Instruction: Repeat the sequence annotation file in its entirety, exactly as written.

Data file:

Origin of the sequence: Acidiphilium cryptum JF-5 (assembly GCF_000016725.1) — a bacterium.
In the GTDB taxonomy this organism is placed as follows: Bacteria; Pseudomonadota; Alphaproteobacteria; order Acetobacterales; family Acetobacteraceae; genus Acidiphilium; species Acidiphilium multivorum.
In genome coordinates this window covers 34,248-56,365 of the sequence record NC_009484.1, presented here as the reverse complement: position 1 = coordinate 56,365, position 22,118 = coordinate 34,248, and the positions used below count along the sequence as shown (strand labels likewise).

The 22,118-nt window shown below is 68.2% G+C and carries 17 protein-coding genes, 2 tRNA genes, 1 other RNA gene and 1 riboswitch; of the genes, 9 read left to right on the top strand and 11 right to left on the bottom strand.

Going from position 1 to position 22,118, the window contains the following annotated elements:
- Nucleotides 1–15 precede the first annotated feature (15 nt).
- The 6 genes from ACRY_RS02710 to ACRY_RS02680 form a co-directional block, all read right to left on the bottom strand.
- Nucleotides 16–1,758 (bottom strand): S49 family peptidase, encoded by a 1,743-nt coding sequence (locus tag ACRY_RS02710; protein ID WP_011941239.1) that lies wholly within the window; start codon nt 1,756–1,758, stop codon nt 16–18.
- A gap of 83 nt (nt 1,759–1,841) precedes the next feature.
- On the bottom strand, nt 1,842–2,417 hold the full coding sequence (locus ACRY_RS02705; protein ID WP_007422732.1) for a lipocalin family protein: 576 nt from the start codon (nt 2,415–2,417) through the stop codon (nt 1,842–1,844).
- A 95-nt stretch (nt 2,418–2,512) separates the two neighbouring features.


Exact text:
Origin of the sequence: Acidiphilium cryptum JF-5 (assembly GCF_000016725.1) — a bacterium.
In the GTDB taxonomy this organism is placed as follows: Bacteria; Pseudomonadota; Alphaproteobacteria; order Acetobacterales; family Acetobacteraceae; genus Acidiphilium; species Acidiphilium multivorum.
In genome coordinates this window covers 34,248-56,365 of the sequence record NC_009484.1, presented here as the reverse complement: position 1 = coordinate 56,365, position 22,118 = coordinate 34,248, and the positions used below count along the sequence as shown (strand labels likewise).

The 22,118-nt window shown below is 68.2% G+C and carries 17 protein-coding genes, 2 tRNA genes, 1 other RNA gene and 1 riboswitch; of the genes, 9 read left to right on the top strand and 11 right to left on the bottom strand.

Going from position 1 to position 22,118, the window contains the following annotated elements:
- Nucleotides 1–15 precede the first annotated feature (15 nt).
- The 6 genes from ACRY_RS02710 to ACRY_RS02680 form a co-directional block, all read right to left on the bottom strand.
- Nucleotides 16–1,758 (bottom strand): S49 family peptidase, encoded by a 1,743-nt coding sequence (locus tag ACRY_RS02710; protein ID WP_011941239.1) that lies wholly within the window; start codon nt 1,756–1,758, stop codon nt 16–18.
- A gap of 83 nt (nt 1,759–1,841) precedes the next feature.
- On the bottom strand, nt 1,842–2,417 hold the full coding sequence (locus ACRY_RS02705; protein ID WP_007422732.1) for a lipocalin family protein: 576 nt from the start codon (nt 2,415–2,417) through the stop codon (nt 1,842–1,844).
- A 95-nt stretch (nt 2,418–2,512) separates the two neighbouring features.